Transcription of nouns
In general, Mundeze strives to maintain the most accurate pronunciation possible in relation to the language from which the word originates.
It is tolerated to omit the grammatical ending for some international words (casino, ski, sushi…).
We then try to transcribe them phonetically as accurately as possible, importing them as radicals (the tonic emphasis falls on the last syllable). For example, the word “pizza” does not become “pitse” but pitsae, which can be pronounced “pitsa” (implying the ending in -e), but all derivatives follow the rules of the language: it is then necessary to add the grammatical ending after the radical.
katana (katana) ➜ katanai (wielding katana)
djembe (djembé) ➜ djembei (play the djembe)
sovyet (soviet, the noun) ➜ sovyeta (soviet, the adjective)
taksi (taxi) ➜ taksii (take a taxi)
salsa (salsa) ➜ salsai (Salsa dance)
The names of persons must remain written in their original language, followed by a transcript as accurate as possible in square brackets. Names that are originally written in an alphabet different from the Latin alphabet are directly transcribed phonetically.
Friedrich Engels ➜ Friedrich Engels [fhithic engels]
Albert Einstein ➜ Albert Einstein [albeht aynctayn]
Rosa Luxemburg ➜ Rosa Luxemburg [roza luksembuhk]
Michael Jackson ➜ Michael Jackson [maykel djakson]
Che Guevara ➜ Che Guevara [tce gebara]
Ivlivs Caesar (Julius Caesar) ➜ Iulius Caesar [yulyus kaesar]
Ἀριστοτέλης (Aristotle) ➜ aristoteles
Лев Троцкий (Leon Trotsky) ➜ lyev trotski
جمال عبد الناصر حسين (Gamal Abdel Nasser Hussein) ➜ gemel abdel naser hoseyn
孔子 (Confucius) ➜ khong tsw
ᠴᠢᠩᠭᠢᠰᠬᠠᠭᠠᠨ (Genghis Khan) ➜ tcingis han
Countries and demonyms
For country names and their demonym, it is sufficient to transcribe the name of the country as it is named locally, adding the nominal ending -e. If the name of the country is derived from the name of the people who live there, any part of the word with the meaning of “country” (-land, -stan…) must be removed.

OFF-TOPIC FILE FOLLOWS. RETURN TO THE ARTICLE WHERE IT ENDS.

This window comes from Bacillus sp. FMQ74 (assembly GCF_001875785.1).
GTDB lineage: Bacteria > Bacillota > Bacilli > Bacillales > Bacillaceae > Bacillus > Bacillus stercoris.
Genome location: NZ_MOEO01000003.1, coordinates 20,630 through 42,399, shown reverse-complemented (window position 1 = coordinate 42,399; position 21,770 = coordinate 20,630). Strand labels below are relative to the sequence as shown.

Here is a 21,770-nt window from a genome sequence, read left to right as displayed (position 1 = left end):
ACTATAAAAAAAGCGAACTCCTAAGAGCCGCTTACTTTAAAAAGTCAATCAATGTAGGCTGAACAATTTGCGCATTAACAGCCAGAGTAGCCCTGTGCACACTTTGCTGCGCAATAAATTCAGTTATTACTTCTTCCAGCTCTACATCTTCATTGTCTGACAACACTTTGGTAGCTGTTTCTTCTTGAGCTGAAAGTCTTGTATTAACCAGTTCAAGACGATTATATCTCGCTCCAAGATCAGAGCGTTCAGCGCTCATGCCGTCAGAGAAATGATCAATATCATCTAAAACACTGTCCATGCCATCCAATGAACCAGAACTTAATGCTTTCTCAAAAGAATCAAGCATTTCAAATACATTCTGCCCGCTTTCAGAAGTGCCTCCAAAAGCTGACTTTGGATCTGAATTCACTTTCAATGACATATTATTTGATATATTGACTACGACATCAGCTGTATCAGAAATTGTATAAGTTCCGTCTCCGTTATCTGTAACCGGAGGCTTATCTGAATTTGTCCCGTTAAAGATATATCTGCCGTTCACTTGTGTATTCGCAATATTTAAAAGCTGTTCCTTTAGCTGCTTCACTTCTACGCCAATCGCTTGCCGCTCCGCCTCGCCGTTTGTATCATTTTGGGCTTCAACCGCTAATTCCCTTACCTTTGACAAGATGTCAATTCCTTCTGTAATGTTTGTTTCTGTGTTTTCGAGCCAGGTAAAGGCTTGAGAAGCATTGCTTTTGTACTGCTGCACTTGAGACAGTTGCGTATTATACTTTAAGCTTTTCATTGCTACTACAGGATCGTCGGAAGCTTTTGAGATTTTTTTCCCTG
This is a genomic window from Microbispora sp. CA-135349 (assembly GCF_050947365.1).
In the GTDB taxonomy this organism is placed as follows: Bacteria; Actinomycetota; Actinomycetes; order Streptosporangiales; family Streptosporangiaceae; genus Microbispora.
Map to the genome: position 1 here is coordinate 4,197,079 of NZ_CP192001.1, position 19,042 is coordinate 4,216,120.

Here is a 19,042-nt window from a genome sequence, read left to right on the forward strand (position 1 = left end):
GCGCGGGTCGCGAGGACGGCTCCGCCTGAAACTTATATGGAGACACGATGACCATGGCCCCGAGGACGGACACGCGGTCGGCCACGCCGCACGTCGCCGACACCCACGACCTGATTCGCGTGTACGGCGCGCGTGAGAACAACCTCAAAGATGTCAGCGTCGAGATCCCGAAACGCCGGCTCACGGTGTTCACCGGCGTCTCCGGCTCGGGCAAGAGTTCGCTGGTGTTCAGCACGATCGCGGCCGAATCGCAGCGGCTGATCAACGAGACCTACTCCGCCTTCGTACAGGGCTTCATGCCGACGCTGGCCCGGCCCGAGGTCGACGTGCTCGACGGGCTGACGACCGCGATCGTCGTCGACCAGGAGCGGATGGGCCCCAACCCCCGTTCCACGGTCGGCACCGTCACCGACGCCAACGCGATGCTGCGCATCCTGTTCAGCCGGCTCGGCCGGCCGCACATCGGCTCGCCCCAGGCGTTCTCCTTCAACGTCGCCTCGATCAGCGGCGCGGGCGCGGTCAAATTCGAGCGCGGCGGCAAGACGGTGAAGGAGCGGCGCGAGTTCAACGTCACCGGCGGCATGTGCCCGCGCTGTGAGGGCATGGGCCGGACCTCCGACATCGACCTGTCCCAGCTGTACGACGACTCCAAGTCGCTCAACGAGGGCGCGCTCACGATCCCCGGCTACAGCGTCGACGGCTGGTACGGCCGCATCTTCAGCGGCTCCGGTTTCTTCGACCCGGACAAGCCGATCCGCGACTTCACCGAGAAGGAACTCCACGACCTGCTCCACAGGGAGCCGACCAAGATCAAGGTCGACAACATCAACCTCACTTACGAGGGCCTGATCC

Once the word is “mundezized” according to this rule, it refers to both the country and the demonym.
Example: franse = France, Frenchman
If you want to distinguish one or the other meaning, you can add to the name of the country the suffix -ike (land, country), and to the demonym the suffix -ane (inhabitant).
Example: fransike = France; fransane = Frenchman
Some country names are, by force, adapted to the name of the inhabitants who live there. For example, Madagascar (which is locally called Madagasikara) is translated by malagasike to conform to the demonym Malagasy.
➜ See the translation of all countries
The transcription of the names of cities follows roughly the same rule as those of borrowed foreign words (Reminder: importing roots in the form as faithful as possible to the local pronunciation, and deriving them by adding a grammatical ending), with the exception that these roots are adaptable in relation to the demonym (inhabitants). The demonym is formed by adding the suffix –ane (person, -er) after the name of the city.
For example, “Paris” would normally be transcribed as pari, but it is translated as pariz to conform to the demonym “Parisian”. Paris, Parisian is therefore said pariz, parizane.
Examples ➜ City, demonym
Khartoum, Khartoumese ➜ hartum, hartumane
Moscow, Muscovite ➜ moskwa, moskwaane
Brussels, Brussels ➜ brusel, bruselane
New York, New Yorker ➜ nuyork, nuyorkane
Beijing, Beijingese ➜ peytcin, peytcinane
Languages, whose name derives from the name of the country, are translated by the root of the country + the word “eze” (language, dialect).
Languages or dialects whose name derives from a region or a people are translated by the root + the word “eze“.
Other languages or dialects that have their own root are translated by this one.
French ➜ franseze
Chinese ➜ tcunkeze
Russian ➜ ruseze
Hungarian ➜ mayareze
English ➜ engleze
Catalan ➜ kataleze
Basque ➜ euskareze
Cantonese ➜ kwantoneze
Kurdish ➜ kurdeze
Persian ➜ parseze
Wolof ➜ wolofeze
Swahili ➜ swahili
Hindi ➜ hindi
Urdu ➜ urdu
Lingala ➜ lingala
I speak English ➜ me inglezi (or me inglo ezi)
I speak English, French and Swahili ➜ me ezi engle, franse ni swahili
What language do you speak? ➜ kie tu ezi?